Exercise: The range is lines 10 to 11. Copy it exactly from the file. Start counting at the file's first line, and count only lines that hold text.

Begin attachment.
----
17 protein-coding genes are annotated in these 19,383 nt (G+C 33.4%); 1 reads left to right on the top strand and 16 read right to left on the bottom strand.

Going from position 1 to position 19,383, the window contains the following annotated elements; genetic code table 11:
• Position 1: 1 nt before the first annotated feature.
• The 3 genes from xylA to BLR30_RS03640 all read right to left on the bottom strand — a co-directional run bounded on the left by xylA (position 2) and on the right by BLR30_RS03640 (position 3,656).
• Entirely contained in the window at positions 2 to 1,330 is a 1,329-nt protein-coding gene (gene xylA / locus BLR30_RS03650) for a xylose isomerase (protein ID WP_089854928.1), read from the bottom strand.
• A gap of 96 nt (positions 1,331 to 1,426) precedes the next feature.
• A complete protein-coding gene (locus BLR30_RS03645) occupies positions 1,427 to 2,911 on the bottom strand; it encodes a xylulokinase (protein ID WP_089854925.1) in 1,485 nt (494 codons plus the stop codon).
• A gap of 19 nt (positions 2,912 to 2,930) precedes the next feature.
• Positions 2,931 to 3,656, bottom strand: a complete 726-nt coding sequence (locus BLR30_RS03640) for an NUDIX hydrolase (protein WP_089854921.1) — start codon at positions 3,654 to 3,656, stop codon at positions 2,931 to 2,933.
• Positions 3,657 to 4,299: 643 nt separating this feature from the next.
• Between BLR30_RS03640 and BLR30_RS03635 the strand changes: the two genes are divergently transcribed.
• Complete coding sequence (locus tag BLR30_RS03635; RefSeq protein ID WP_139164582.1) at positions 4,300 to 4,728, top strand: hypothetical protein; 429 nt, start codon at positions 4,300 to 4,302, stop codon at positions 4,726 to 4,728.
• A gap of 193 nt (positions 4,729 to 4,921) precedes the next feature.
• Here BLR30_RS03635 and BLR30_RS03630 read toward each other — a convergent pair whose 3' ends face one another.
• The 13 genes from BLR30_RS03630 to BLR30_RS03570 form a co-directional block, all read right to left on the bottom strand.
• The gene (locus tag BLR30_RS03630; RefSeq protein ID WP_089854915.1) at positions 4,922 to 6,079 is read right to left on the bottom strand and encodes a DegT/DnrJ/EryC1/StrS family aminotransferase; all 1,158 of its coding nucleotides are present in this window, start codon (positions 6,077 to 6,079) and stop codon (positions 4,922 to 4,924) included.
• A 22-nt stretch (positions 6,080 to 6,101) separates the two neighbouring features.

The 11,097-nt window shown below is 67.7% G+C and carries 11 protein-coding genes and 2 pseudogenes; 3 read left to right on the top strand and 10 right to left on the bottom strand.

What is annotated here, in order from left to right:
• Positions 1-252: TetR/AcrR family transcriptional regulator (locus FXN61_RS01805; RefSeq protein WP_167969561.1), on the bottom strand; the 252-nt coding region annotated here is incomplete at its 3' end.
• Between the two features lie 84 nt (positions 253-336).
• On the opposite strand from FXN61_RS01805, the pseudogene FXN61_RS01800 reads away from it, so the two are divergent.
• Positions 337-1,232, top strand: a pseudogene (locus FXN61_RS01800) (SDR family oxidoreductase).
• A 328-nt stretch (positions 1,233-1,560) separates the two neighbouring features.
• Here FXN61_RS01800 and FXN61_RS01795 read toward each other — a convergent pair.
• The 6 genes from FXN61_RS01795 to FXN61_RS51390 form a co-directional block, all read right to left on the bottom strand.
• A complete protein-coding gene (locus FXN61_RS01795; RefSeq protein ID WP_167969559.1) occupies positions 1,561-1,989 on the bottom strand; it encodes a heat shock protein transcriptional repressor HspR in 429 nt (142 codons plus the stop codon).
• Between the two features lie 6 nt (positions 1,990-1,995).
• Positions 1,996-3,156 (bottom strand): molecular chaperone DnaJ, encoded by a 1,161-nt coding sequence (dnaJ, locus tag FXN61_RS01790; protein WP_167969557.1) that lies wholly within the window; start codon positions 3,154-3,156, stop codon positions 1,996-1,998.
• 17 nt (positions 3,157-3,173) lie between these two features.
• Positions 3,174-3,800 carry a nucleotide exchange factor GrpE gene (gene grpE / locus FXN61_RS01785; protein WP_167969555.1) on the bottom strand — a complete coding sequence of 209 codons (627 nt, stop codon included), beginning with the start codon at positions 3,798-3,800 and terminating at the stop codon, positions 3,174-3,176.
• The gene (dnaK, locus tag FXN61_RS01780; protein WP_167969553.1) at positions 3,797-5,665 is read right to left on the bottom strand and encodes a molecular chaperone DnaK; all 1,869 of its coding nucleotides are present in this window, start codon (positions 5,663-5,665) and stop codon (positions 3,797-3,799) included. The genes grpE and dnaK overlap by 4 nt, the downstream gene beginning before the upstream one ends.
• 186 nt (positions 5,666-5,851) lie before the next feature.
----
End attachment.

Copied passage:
• Positions 3,657 to 4,299: 643 nt separating this feature from the next.
• Between BLR30_RS03640 and BLR30_RS03635 the strand changes: the two genes are divergently transcribed.